Having refuelled on caffeine and brownie, Phil and I tried Stiffkey. At Campsite Woods, at least 2 Yellow-browed Warblers were present, but we also pulled out a vocal Red-breasted Flycatcher and a Pied Flycatcher. The RB Fly resulted in rather a large (and unsuccessful) twitch...
On Saturday morning the strings winds rendered Burnham Overy Dunes blown out. In Holkham Pines, however, the shelter enabled Guy and I to find our autumn's first (and only Norfolk's second?) Yellow-browed Warbler. The first one of the year is always a pleasing site, even if their value changes quickly during October. With a few score Redwings and 31 Snipe all heading west, that was about as good as Saturday got. But we expected that. The birds would get brought down by Saturday's rain, and we would find them on Sunday. And that's how it transpired, with Phil and I having an Olive-backed Pipit fly past us at Gun Hill at 08h00 on the Sunday. It called three times - to my ears a markedly buzzier, raspier, shorter and almost more aggressive call than Tree Pipit - and was seen in flight to be shorter tailed than a nearby Meadow Pipit, much darker above, and clean white below with bold striping. And that was basically that. We failed to nail it thereafter. No sound recording or photo - which makes it unsubmittable (to the county records committee), sadly.
Other migrants at Burnham Overy Dunes included 1-2 Lapland Buntings among totals as described by Phil below.
Such crowds are neither my scene nor Phil's so we trotted 1km north across the saltmarsh to a slightly elevated area with weedy fringes known as Stiffkey Binks. Here were had the bird of the day. A fresh-in, so-tired-it-could-barely-perch-straight Yellow-browed Warbler. After 30 mins, the bird recovered and was zipping around. Impressive stuff. A miracle of migration.
More amenable to submission was the above Eastern Lesser Whitethroat, found by Will east of Gun Hill. It was a splendidly sandy individual (I've only once seen a bird this pale, on Fair Isle in 2014: see here and here), and the detail of white on the tail feathers would seem to eliminate nominate currucua, and suggest it is one of the eastern races, most likely blythi. It didn't give the Blue Tit rattle call, however - just the normal 'tac'. Holkham Pines held 2-3 Yellow-browed Warblers in the south-west bit we worked. Another scarce warbler was a Barred Warbler found along the seawall by Ashley. This was thought different to one seen in the boardwalk bushes. Ashley's bird was a little distant for photos, but showed very nicely in a hawthorn bush. Most pleasing.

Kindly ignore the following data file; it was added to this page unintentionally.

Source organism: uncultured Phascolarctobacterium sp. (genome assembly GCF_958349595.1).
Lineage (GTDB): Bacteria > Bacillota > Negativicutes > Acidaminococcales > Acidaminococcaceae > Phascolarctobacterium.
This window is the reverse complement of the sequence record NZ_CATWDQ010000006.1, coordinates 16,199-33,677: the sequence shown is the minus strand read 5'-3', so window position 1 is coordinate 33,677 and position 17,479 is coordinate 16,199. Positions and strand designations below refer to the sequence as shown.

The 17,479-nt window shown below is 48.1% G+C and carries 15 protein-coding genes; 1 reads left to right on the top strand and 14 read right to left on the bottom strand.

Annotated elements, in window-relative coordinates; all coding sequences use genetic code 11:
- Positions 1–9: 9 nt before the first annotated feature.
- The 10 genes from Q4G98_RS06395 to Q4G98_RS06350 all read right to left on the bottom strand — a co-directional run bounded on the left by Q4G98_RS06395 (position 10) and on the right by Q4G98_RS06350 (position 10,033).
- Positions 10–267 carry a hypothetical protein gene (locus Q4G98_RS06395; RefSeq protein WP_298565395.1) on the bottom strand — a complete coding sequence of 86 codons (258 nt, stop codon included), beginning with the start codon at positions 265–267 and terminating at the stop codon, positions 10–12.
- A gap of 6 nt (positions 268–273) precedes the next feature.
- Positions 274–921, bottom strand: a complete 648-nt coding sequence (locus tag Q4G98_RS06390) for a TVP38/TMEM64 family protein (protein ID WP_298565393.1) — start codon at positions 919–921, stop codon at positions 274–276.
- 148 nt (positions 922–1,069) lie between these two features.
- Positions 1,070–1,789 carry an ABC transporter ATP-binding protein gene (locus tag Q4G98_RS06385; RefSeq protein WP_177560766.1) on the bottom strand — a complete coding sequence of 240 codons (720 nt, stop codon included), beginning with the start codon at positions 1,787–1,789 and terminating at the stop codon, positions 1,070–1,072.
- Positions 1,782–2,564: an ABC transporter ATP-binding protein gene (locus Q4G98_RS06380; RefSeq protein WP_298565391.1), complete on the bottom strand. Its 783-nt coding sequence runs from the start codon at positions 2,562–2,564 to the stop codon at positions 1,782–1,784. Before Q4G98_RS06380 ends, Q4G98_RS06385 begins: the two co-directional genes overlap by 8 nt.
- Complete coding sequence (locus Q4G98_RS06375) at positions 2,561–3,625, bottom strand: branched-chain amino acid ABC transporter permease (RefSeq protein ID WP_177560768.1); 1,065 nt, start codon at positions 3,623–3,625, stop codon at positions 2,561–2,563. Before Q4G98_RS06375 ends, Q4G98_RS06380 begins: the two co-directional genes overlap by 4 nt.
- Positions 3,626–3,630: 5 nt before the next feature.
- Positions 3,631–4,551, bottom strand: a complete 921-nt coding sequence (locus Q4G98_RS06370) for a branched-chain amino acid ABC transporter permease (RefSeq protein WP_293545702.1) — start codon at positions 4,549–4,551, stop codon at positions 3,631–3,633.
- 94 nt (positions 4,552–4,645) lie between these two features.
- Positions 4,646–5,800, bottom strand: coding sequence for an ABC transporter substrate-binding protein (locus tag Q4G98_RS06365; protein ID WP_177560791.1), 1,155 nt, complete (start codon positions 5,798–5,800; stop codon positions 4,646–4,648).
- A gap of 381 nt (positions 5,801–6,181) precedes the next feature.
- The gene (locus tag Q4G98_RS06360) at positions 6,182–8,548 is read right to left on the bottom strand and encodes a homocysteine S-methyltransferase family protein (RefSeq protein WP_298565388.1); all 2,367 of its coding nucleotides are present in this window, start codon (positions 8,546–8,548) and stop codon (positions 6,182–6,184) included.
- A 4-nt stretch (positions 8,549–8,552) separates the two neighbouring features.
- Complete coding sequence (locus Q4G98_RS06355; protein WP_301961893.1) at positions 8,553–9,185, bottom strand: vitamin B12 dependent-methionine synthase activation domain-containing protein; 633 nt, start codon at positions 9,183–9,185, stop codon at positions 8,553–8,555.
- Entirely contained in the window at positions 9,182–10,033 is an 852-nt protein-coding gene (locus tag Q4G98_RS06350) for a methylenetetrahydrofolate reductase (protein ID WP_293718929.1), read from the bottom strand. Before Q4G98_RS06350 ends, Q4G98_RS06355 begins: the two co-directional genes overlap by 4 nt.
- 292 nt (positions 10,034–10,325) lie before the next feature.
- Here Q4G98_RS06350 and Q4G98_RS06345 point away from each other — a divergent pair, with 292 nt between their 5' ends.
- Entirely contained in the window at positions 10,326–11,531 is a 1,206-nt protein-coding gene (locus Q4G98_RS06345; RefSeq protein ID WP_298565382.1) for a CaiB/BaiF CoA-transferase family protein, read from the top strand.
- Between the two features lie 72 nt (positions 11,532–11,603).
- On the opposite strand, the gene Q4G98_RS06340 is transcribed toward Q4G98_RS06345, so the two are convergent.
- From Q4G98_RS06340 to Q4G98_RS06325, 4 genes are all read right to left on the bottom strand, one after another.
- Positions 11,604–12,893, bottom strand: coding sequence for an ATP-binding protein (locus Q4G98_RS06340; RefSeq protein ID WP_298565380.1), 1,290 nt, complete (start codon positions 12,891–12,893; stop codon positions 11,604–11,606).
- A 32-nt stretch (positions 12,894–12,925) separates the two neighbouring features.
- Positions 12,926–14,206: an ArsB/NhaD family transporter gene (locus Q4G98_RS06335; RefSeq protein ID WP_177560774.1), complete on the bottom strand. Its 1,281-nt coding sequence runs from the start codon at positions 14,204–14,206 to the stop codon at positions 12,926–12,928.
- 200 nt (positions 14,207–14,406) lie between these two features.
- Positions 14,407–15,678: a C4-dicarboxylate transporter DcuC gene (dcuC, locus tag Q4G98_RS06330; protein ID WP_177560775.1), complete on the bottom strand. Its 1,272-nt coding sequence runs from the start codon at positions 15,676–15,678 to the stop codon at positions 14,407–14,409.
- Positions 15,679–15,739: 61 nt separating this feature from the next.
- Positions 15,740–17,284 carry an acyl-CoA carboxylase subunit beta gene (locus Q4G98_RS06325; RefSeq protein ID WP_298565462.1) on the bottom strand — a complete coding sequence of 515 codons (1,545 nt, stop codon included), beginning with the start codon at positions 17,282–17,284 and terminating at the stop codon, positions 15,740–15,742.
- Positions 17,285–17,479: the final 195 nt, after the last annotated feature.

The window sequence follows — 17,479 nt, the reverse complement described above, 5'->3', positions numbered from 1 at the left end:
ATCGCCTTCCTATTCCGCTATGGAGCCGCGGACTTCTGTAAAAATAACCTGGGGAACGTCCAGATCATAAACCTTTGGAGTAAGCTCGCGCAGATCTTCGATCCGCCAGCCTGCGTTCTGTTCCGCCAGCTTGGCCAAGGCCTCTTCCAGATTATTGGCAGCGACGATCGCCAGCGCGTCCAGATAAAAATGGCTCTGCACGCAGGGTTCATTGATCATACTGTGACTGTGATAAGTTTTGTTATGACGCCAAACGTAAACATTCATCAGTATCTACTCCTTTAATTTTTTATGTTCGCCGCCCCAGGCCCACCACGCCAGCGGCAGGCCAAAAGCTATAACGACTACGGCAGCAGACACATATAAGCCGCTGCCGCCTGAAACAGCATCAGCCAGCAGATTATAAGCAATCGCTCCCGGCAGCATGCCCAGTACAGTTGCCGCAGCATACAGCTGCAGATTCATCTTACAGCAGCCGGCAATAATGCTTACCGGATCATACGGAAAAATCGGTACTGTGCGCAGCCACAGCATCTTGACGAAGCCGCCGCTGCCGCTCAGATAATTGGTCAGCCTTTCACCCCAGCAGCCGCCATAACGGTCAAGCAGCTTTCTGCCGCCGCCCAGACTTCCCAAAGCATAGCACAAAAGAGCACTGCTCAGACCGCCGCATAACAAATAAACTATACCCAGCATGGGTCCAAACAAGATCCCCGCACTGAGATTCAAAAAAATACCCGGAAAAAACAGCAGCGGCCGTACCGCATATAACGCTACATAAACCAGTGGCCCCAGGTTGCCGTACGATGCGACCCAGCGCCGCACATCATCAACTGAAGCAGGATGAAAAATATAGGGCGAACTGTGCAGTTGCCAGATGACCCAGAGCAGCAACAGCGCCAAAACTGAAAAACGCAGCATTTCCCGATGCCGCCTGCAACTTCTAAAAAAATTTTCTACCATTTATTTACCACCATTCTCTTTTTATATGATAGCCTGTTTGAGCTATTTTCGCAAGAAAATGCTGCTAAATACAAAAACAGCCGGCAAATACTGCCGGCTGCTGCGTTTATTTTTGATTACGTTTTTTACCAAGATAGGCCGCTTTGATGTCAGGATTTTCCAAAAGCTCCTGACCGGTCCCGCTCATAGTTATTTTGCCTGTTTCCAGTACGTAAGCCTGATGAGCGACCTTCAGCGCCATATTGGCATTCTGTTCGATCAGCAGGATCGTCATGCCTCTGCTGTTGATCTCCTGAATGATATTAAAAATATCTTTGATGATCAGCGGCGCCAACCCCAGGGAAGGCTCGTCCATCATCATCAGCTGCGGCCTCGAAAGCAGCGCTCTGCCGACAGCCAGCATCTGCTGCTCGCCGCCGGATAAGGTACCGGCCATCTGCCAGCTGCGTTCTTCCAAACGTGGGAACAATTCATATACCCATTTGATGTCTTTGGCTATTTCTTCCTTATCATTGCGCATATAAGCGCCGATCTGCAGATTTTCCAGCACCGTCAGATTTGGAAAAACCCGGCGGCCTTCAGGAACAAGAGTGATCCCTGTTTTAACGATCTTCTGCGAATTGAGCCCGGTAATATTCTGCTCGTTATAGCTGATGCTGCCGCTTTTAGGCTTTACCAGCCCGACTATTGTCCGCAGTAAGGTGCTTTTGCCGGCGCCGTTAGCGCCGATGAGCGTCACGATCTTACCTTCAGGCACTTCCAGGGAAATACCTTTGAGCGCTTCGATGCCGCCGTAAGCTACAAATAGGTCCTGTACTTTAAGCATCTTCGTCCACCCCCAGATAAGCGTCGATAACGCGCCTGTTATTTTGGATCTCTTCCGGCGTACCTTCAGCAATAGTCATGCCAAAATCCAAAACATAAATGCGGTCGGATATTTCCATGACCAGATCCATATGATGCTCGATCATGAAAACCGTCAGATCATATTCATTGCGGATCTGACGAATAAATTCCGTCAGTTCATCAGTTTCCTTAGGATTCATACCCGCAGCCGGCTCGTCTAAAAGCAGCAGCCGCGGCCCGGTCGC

The following day, I started by vismigging at home - adding Brambling and Fieldfare to my entry in the Norwich Garden Bird Year-List Challenge (a concept that will feature in Bird Watching magazine later this year). I returned to Stiffkey Campsite Wood, where Yellow-browed Warblers had increased to at least five, possibly six. But otherwise numbers and variety were down. Still, it was better than Wells Woods, where I couldn't even muster a single YBW - just Chiffchaffs & Blackcaps. It was so quiet then i ended up bunking off birding and twitching the Ortolan Bunting at Waxham (a Norfolk tick and a good county bird at that) before making it back to Norwich for the school run. Now let's hope for some proper full-on easterlies... it's Spurn for four days this coming weekend!
Oh how we East Coast birders live for a schniff of easterly winds! The first hint of these for quite some time came at the weekend, with a band of rain moving along the coast on Saturday, accompanied by northerly (and vaguely north-easterly) winds. I thus birded Saturday morning, all day Sunday and all day Monday. The pickings were the best of the autumn so far, but still slimmer than we would have wished. There was stuff to find, but there was also ample frustration (the most acute of which won't be making the public domain, even if a few mates know what I am talking about). Partners in crime, at various junctures, included Guy Dutson, Phil and Ashley Saunders (not related, in case you were wondering), Will Soar, Dave Farrow, Stuart White, and Mike Buckland. Thanks to them all.